Editor’s note: Mark Bushnell is a historian and writer who lives in Middlesex.
Economic realities are doing what years of protests and legislative action could not; they are forcing the closure of the Vermont Yankee nuclear power plant in Vernon. But another nuclear facility proposed for the shores of Lake Champlain was forced out by concerned citizens 44 years ago.
Most Vermonters are seemingly unaware that the state was supposed to have a second nuclear power plant. Or at least that was the plan of Vermont Yankee Nuclear Power Co. officials. This second plant would have been larger than the Vernon facility — two to four times larger, depending on which plan was used — and would have been situated on the shores of Lake Champlain.
When construction crews broke ground at the Vernon nuclear site on Dec. 11, 1967, plans were already under way for that second reactor, though Vermonters didn’t yet know it. Two months earlier, officials with the Vermont Yankee Nuclear Power Co. had signed an option to purchase the Charlotte farm of Dick and Mary Thurber as a possible site.
Word of the proposed nuclear plant escaped a few months later, though it is unclear exactly how. One version of the story is that Central Vermont Public Service Corp., Vermont Yankee’s major shareholder, leaked the news to gauge public reaction. Or perhaps rumors began circulating after someone noticed Vermont Yankee’s option in the town records. Another version has it that Dick Thurber himself accidentally let it slip at town meeting in 1968.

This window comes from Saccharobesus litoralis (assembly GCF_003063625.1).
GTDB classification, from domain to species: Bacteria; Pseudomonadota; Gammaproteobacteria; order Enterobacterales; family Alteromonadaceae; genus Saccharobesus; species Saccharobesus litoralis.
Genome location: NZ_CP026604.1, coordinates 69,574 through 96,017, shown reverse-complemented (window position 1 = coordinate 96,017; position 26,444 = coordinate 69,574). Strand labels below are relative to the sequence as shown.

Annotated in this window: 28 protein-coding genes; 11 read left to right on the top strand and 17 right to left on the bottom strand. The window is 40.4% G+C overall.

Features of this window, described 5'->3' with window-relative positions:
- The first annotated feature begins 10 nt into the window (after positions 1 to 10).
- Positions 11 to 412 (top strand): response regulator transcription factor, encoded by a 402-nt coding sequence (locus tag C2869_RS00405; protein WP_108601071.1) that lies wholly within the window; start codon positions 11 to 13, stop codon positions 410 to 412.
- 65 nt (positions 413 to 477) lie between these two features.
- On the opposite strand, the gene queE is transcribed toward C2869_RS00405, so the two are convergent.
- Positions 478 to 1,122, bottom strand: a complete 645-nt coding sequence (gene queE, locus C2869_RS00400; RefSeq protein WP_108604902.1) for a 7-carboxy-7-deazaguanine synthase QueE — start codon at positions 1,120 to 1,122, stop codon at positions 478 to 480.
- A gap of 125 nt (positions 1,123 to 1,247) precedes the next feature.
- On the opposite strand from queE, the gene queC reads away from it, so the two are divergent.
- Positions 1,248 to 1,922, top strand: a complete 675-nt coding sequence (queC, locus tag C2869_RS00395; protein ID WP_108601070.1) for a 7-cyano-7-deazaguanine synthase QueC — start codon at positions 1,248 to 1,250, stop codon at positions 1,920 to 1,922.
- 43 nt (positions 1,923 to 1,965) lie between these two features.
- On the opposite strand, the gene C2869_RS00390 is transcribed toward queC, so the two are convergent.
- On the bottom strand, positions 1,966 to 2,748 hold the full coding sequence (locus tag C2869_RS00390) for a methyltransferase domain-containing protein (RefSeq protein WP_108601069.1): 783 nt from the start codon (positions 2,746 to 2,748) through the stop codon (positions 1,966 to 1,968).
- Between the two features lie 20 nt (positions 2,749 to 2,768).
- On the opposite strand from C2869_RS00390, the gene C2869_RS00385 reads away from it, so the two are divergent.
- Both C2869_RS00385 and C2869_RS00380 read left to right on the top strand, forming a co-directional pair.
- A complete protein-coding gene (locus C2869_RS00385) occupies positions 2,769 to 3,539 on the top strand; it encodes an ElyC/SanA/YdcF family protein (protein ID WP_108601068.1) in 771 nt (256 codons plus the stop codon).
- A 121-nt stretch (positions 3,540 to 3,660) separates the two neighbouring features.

However the news emerged, it forced Vermonters to grapple with the issue. No one seems to have conducted a statewide poll, but a poll of Charlotte residents found 60 percent opposed to the plant and 22 percent in favor. Those supporting the plant believed it would spur local development and lower property taxes.
Indeed, it was rising property taxes that had sparked the Thurbers’ interest in selling, according to Nancy Wood, who was then their daughter-in-law. Though the Thurbers were farming the land, state tax policy called for the property to be taxed based on its development potential, which was considerable. This was in the days before the state Current Use program offered tax relief for people working their land. As a result, the Thurbers faced a steep tax bill.